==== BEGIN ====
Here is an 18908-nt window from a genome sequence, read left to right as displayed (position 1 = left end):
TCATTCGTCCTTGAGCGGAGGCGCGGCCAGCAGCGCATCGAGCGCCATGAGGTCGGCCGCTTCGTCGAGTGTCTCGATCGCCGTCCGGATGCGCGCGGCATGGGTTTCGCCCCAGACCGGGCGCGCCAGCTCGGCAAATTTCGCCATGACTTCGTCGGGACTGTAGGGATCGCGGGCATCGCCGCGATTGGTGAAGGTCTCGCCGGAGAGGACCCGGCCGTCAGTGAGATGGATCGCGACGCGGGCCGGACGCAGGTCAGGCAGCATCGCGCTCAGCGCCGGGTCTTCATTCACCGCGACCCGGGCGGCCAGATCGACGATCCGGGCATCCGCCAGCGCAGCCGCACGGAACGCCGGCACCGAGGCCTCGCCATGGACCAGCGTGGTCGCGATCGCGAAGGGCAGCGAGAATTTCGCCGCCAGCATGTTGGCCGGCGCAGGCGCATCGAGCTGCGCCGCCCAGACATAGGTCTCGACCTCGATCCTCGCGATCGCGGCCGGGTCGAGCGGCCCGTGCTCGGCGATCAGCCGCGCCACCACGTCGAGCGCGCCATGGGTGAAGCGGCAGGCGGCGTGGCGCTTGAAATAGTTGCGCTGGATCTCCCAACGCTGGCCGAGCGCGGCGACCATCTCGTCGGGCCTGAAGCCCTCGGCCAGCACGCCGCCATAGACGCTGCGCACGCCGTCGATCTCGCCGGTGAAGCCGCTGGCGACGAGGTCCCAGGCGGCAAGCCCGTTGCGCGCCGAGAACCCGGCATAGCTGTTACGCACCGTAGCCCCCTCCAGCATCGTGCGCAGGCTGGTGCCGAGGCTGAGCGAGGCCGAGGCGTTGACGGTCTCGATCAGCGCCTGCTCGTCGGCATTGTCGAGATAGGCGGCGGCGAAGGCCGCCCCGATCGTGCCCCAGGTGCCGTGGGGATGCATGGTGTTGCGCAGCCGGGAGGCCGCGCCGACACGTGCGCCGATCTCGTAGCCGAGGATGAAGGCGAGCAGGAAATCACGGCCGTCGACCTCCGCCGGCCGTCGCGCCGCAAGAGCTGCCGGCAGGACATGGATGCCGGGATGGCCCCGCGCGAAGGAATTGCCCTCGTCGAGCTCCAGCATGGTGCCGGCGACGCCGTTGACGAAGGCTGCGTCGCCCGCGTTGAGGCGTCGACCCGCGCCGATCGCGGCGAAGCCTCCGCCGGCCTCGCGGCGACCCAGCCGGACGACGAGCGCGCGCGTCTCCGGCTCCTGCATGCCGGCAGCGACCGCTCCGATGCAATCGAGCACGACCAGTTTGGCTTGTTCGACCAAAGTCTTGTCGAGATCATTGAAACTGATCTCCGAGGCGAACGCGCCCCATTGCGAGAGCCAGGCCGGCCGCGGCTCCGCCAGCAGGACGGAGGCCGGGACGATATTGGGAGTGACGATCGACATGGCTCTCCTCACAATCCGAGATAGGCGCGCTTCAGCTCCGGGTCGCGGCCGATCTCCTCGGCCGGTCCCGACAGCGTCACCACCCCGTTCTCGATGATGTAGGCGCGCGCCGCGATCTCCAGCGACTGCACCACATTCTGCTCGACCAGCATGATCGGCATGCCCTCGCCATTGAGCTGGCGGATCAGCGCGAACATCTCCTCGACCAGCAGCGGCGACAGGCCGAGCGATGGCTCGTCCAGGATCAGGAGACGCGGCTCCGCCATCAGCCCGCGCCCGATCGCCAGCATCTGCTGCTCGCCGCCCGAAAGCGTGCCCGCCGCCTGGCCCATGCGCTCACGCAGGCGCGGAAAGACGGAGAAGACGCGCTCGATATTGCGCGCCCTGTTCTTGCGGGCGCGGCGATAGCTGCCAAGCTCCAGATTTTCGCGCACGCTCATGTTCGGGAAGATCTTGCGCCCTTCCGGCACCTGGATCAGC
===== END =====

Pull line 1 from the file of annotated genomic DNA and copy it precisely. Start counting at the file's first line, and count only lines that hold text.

Here is an 18908-nt window from a genome sequence, read left to right as displayed (position 1 = left end):